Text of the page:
This has become a battleground the last few years, with most Christians on one side and secularists on the other. So just for the fun of it I’m going to jump into the fray.
First, let’s look at “Happy Holidays”. Is there anything wrong with this greeting? Well, first we need to find out just what the “holidays” part of the greeting is referring to.
Assuming the common understanding of popular culture the “holidays” referred to is Christmas and New Years with the “eves” of both days thrown in. However, from a true Catholic perspective the “holidays” or “holy-days” would really be Christmas (which includes Christmas Eve) through perhaps the Feast of the Epiphany or the traditional “Twelve Days of Christmas”.
Either way, I see nothing wrong with wishing folks a “happy” anything be they the secular idea of Christmas and New Year’s, or the special days on the liturgical calendar.
But of course, what the “Merry Christmas” advocates have in mind is that “Happy Holidays” is being used by secularists to keep Christ out of the deal. This may or may not be true. Bing Crosby was singing “Happy Holidays” in the 40’s along with “White Christmas”. But let’s assume that the Christians are right about the secular conspiracy to keep Christ out of Christmas.
The question then becomes at what point on the calendar do we begin wishing folks a “Merry Christmas”? I have a protestant friend who claims that the Christmas Season begins on December 1. Others say “after Thanksgiving”. What should be the Catholic answer? When should we begin saying “Merry Christmas”?
Well, if you’ve read any of my other related entries on this topic, you know that I’m a stickler for “Advent” and for the keeping of Advent in a sort of “opposition to the world” sort of way.
As you know Advent begins 4 Sundays before Christmas and ends on Christmas Eve. So should we as Catholics be saying Merry Christmas when it is not only NOT Christmas, but also because we are in fact in the middle of a penitential season?
I don’t think there is any papal bull on the topic so I believe we are free to fumble around for the answer for ourselves. And here’s what I’ve come up with:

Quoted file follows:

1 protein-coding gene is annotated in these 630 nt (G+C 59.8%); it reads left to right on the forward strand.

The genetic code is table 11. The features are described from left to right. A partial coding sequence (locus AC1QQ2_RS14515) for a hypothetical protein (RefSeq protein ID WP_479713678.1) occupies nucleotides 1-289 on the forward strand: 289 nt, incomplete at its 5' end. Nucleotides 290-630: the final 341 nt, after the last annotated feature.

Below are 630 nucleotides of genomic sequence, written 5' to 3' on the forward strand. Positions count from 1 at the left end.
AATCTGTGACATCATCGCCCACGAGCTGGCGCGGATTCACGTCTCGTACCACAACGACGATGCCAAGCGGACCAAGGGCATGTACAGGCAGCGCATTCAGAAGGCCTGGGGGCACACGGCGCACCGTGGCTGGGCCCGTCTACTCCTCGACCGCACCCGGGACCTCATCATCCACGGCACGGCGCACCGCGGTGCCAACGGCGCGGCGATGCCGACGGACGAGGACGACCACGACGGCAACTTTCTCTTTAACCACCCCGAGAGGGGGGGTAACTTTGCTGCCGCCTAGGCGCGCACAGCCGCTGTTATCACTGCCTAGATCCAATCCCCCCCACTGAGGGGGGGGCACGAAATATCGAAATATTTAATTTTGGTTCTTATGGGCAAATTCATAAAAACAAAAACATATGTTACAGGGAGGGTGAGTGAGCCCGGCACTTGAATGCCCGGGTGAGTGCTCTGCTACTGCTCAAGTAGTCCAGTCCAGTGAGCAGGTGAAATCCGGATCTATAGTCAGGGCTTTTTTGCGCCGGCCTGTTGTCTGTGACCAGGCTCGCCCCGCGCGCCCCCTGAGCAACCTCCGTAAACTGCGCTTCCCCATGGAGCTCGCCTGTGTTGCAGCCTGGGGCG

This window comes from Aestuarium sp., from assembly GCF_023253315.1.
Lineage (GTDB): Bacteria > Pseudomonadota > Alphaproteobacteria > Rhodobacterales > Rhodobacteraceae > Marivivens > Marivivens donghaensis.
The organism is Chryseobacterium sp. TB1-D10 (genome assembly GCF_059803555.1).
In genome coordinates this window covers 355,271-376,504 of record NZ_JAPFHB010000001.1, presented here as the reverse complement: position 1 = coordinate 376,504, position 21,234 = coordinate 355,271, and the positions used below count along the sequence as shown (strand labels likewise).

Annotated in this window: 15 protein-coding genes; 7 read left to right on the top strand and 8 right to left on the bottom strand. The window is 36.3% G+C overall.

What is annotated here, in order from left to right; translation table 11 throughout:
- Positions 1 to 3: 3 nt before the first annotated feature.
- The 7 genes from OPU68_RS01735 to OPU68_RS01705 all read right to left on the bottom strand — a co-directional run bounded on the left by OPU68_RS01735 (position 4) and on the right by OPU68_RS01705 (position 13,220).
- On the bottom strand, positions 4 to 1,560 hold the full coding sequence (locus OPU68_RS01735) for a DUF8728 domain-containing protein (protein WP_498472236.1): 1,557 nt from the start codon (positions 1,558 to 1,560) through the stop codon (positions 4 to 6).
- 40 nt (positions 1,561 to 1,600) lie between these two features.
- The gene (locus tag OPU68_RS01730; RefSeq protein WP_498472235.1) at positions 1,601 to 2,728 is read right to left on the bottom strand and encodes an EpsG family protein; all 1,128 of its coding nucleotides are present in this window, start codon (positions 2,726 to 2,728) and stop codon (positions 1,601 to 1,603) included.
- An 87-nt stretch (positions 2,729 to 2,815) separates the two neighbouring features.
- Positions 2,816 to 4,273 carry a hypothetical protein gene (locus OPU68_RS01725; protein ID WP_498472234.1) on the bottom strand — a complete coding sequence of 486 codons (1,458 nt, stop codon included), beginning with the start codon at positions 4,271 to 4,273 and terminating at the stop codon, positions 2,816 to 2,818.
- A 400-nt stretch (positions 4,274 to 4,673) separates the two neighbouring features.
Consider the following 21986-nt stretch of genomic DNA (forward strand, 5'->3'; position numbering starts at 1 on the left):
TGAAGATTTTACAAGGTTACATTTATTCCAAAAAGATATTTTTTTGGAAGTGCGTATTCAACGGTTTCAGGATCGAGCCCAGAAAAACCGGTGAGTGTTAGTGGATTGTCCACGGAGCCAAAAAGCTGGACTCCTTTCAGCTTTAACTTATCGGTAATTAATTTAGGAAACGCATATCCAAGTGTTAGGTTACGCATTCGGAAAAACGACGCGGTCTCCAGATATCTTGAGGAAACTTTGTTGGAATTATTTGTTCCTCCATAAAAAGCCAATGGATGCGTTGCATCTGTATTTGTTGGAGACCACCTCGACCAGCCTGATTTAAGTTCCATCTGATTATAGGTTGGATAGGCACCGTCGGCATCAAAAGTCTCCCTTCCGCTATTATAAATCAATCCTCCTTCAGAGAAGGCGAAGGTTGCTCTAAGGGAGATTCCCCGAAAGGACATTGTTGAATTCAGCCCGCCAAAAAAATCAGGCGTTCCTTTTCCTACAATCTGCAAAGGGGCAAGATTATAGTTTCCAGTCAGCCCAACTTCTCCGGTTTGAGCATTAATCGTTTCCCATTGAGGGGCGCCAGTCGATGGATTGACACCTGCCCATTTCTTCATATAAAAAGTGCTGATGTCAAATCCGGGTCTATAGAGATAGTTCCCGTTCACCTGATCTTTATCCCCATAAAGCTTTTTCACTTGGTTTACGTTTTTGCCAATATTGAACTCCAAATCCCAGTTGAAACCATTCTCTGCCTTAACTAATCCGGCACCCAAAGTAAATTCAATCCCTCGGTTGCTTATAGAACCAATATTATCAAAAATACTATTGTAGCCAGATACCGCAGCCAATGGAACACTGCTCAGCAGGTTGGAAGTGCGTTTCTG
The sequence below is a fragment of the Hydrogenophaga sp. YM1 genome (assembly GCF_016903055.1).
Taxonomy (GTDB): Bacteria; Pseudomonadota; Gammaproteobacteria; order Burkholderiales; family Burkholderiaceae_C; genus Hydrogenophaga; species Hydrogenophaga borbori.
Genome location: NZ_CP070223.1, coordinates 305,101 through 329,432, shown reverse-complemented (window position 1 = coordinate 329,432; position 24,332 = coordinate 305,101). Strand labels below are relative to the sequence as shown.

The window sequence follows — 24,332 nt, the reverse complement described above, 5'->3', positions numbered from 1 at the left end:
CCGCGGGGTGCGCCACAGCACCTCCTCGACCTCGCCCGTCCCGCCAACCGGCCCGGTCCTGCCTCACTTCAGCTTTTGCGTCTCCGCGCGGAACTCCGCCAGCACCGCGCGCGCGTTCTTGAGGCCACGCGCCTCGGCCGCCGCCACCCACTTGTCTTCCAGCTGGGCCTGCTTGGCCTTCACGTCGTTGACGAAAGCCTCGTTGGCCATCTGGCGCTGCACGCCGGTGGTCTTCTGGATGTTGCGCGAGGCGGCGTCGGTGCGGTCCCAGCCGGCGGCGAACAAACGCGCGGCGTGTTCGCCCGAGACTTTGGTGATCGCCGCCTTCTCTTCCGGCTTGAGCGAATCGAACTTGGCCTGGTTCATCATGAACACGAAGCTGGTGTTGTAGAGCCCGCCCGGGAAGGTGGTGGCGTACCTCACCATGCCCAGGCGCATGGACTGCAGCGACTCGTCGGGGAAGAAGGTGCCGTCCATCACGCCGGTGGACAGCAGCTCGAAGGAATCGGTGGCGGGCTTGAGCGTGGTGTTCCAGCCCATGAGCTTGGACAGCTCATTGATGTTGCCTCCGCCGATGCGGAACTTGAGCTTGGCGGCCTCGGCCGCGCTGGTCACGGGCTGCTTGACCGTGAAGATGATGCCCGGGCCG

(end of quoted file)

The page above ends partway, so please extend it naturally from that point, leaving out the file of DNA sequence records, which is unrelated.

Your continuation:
To Catholics I say (during Advent) “Have a Blessed Advent”. To non-Catholics I don’t say anything other than “hello” and “good bye”. Or if it gets close to Christmas I say “Have a Merry Christmas if I don’t see you” – thus projecting the greeting correctly into the future where it belongs.
Now if someone wishes me “Happy Holidays” I DO NOT say “Merry Christmas” back to them as if in protest or with a corrective tone.. Obviously that is just bad form and uncharitable to boot. So I say “thank you” or “the same to you”.
Lastly, I begin saying “Merry Christmas” on Christmas Eve and on through to the Epiphany. While the liturgical calendar shows that the real Christmas Season goes from Christmas Eve to the Baptism of our Lord, and thus we could technically (and liturgically) greet our fellow believers with a “Merry Christmas” right on into February, I think that we should at least do it until the Feast of the Epiphany or right on through the Twelve Days of Christmas.
So rather than put so much energy into battling with the “Happy Holidays” crowd before Christmas (Day), let’s just say “Merry Christmas” when we’re supposed to and thus give true witness to the Church that decided when Christmas would be in the first place.
Well, “Have a Blessed Advent” and “Merry Christmas if I don’t see you”.